Color Coded Item Tiers
Whether you're playing a single-player RPG, or a MMORPG, you're bound to encounter items (weapons, armor, jewelry, etc.) that are divided into at least three tiers of power and rarity that just happen to be Color-Coded for Your Convenience
. Rarity gives us a visual indicator of how one item compares to another in terms of game advancement. If rarity didn't exist, there would be more of a need to test or compare stats before you'd even know whether to get excited that you got a particular item. Rarity offers an immediate clue as to whether an available item will be effective against the tier of enemies you'll encounter at your current level
As opposed to tropes like Power Glows
and Bling of War
, Color Coded Item Tiers are strictly non-diegetic, used only to help the player distinguish the item's power through inventory background or item name color. Usually, the colors are, as codified by World of Warcraft
, mundane white items, followed by green "uncommon" ones, blue "rare" ones and purple
"epic" ones. Sometimes, orange or golden tier of Infinity Plus One Weapons
is used as well. The only consistent pattern is that White, Gray and Green are towards the bottom of the tier and Purple and Orange are usually towards the higher end (if they're even there), but whether white is the absolute lowest or purple is the absolute highest or there are 3 or more colors or whatever is up in the air.
A subtrope of Color-Coded for Your Convenience
. Compare with Law of Chromatic Superiority
- Little Big Adventure 2 is a mixed case; the game has 4 item tiers in total: yellow, green, red and fiery. Each tier is more powerful than the last. Some enemies wear armor that utilizes these same tiers, which makes them invulnerable to any lower tier. Therefore, you need to a weapon of at least the matching tier to deal any damage at all. However, only green and red are the colors consistently used for various items in the game; yellow and fiery are only utilized by Twinsen's Magic Ball, which functions as a thrown weapon. It's the only item that can go through all 4 tiers, via upgrades.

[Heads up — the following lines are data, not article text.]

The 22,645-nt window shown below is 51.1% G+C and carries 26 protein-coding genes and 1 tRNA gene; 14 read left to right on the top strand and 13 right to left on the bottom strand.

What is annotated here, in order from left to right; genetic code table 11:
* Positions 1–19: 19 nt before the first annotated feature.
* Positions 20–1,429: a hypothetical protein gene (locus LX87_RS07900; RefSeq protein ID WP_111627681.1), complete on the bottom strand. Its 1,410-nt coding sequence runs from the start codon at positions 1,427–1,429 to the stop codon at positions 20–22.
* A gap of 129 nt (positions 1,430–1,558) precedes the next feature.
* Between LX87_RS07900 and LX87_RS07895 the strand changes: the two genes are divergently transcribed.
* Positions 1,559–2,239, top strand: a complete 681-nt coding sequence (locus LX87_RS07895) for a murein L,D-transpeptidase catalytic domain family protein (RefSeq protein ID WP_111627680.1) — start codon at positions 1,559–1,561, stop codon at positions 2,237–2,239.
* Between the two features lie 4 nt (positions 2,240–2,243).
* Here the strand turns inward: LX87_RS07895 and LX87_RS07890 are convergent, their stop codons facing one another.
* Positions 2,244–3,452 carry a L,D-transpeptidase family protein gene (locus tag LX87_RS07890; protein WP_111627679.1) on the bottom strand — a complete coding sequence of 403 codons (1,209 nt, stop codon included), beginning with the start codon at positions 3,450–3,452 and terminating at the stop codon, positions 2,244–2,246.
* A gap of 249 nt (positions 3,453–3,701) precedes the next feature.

- Rupees in The Legend of Zelda have different colors depending on their value. While higher colors tend to vary, the most consistent value is Green=1 Blue=5. Purple is always among the higher values, ranging from 50 to 200 depending on the game.
Card Battle Game
- The first game's division between standard (white) items, enchanted (blue) ones and uniques (yellow), may be considered an Ur-Example. The sequels add the green "set" category, where items from the same set are more powerful when used together, and gold or orange tier for uniques, while yellow items become a more powerful tier of "randomly enhanced" blue items.
- The colors in Diablo II are:
- Grey (Low quality, no magic properties and lower base stats)
- White (Normal or superior)
- Slightly Different Grey (Socketed, same as normal but can be improved with gems and runes)
- Blue (Magic, one or two magic properties)
- Yellow (Rare, a random mix of magic properties)
- Gold (Unique, preset magical properties with a unique name and appearance)
- Green (Set, preset magical properties and can be used in conjunction with other items in the same set to get additional bonuses)
- Orange (Crafted, created using the Horadric Cube)
- Diablo III uses a slightly different colour scheme than its predecessor.
- Grey (Inferior, no magic properties and lower base stats)
- White (Normal or superior, no magic properties)
- Blue (Magic, one or two magic properties)
- Yellow (Rare, a variable number of random magic properties. Actually the most common kind of item)
- Orange (Legendary, named items with higher stats. Unlike D2 uniques most properties of legendary items are still random.)
- Green (Set, legendary items that also grant extra bonuses when worn with other items of the same set)
- In Digimon World 4, equipment (weapons and boards) may drop randomly with color-coded names to indicate a greater-than-normal boost to stats. The progression is white (normal) < blue < green < yellow < orange < pink, and availability depends on your experience level. For example, a blue-labeled weapon has anywhere from 1-30 more attack points. Also, these boosts are independent of the number of mod slots generated on the item.
- Path of Exile has a color coding similar to the Diablo series: regular items are white, magical ones are blue, rares are yellow, and uniques are golden. Quest items are green but they are not equippable. Some players and even the wiki have been known to refer simply to white, blue, gold and orange items.